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SA’s greyhound racing transparency is worthy of bipartisan support

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SA Premier Peter Malinauskas nees to back up his concern for animal welfare with more transparency from the greyhound racing industry (Image by Dan Jensen)

The SA State Government has the opportunity to pass legislation demanding transparency within the state's greyhound racing industry, writes Matilda Duncan.

SOUTH AUSTRALIA’S newly-elected politicians face a defining choice in the coming weeks.

For the state’s Labor members, the choice will be between living up to the Party’s pre-election promises to prioritise animal welfare or capitulating yet again to the racing industry.

They’ll do this through their vote on Greens MLC Tammy Franks’ bill to amend state animal welfare legislation.

Part of the bill addresses the greyhound racing industry. It won’t mean the end of greyhound racing in SA — nothing so brave.

All the new laws would do is see Greyhound Racing SA (GRSA) become subject to mandatory reporting and freedom of information (FOI) law.

As in WA and Victoria, SA’s State Government has allowed oversight of animal welfare to remain with the commercial dog racing body. It’s the same body that also has responsibility for the promotion of racing — two conflicting objectives.

But unlike these two jurisdictions, GRSA is the only racing body in Australia that remains exempt from FOI, aside from the Northern Territory. This allows it to operate in secrecy.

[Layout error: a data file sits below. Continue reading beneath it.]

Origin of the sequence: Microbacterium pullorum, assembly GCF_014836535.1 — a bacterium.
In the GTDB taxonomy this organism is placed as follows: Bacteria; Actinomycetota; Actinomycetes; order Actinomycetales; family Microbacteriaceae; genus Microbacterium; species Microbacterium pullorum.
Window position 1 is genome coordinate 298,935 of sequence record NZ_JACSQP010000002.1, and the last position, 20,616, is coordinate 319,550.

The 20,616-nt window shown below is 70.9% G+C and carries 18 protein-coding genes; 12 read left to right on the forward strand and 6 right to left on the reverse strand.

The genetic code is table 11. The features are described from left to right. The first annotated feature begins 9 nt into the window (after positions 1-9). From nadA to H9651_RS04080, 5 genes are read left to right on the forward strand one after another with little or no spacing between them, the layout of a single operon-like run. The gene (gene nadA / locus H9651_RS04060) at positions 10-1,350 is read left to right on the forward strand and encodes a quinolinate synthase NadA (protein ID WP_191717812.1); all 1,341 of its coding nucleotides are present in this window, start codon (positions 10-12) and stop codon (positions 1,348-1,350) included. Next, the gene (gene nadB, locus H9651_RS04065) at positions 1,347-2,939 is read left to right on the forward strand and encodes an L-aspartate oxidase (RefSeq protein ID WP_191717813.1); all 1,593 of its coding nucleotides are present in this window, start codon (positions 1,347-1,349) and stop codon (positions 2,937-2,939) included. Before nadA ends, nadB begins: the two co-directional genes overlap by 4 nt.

Seeing GRSA subjected to some transparency would merely bring it in line with every other racing body in the country, after years of delay.

By no means would this bring GRSA up to the highest national standards. In Queensland, NSW and Tasmania, independent greyhound welfare and integrity commissions have been in place for years. These are separate from the commercial dog racing bodies.

GRSA argued in the SA Parliament in April 2021 that it should not be subject to FOI laws. Why?

It’s “a not-for-profit company that has the role to both regulate and facilitate greyhound racing”. It’s “not supported by a separate regulatory body that’s funded to deal with resources such as a freedom of information issues”.

Yet GRSA found tens of thousands in funding to create a new full-time marketing role last year, as advertised on Seek. They spent up big on a long television advertising campaign over the summer just gone. Money that easily could have gone into responding to a few FOI applications.